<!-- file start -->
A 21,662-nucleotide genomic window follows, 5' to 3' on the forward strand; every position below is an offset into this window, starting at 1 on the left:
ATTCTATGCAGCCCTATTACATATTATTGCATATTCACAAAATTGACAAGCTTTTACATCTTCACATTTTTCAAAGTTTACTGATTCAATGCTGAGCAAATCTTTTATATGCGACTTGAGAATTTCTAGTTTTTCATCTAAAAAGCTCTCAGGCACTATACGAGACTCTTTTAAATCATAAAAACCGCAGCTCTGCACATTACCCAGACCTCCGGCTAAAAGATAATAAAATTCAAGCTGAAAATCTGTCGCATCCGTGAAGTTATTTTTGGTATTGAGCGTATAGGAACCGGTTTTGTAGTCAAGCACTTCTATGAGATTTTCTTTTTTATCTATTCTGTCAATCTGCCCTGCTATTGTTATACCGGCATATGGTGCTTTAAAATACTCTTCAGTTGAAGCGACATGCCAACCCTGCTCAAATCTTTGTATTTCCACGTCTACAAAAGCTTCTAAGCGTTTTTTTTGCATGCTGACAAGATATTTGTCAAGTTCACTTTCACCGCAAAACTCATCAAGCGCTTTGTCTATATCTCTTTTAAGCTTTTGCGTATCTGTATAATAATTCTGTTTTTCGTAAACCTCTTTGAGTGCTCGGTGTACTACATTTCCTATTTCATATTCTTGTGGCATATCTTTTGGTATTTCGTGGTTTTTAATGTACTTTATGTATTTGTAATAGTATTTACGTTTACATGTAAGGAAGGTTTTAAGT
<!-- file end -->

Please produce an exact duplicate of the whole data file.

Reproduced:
A 21,662-nucleotide genomic window follows, 5' to 3' on the forward strand; every position below is an offset into this window, starting at 1 on the left:
ATTCTATGCAGCCCTATTACATATTATTGCATATTCACAAAATTGACAAGCTTTTACATCTTCACATTTTTCAAAGTTTACTGATTCAATGCTGAGCAAATCTTTTATATGCGACTTGAGAATTTCTAGTTTTTCATCTAAAAAGCTCTCAGGCACTATACGAGACTCTTTTAAATCATAAAAACCGCAGCTCTGCACATTACCCAGACCTCCGGCTAAAAGATAATAAAATTCAAGCTGAAAATCTGTCGCATCCGTGAAGTTATTTTTGGTATTGAGCGTATAGGAACCGGTTTTGTAGTCAAGCACTTCTATGAGATTTTCTTTTTTATCTATTCTGTCAATCTGCCCTGCTATTGTTATACCGGCATATGGTGCTTTAAAATACTCTTCAGTTGAAGCGACATGCCAACCCTGCTCAAATCTTTGTATTTCCACGTCTACAAAAGCTTCTAAGCGTTTTTTTTGCATGCTGACAAGATATTTGTCAAGTTCACTTTCACCGCAAAACTCATCAAGCGCTTTGTCTATATCTCTTTTAAGCTTTTGCGTATCTGTATAATAATTCTGTTTTTCGTAAACCTCTTTGAGTGCTCGGTGTACTACATTTCCTATTTCATATTCTTGTGGCATATCTTTTGGTATTTCGTGGTTTTTAATGTACTTTATGTATTTGTAATAGTATTTACGTTTACATGTAAGGAAGGTTTTAAGT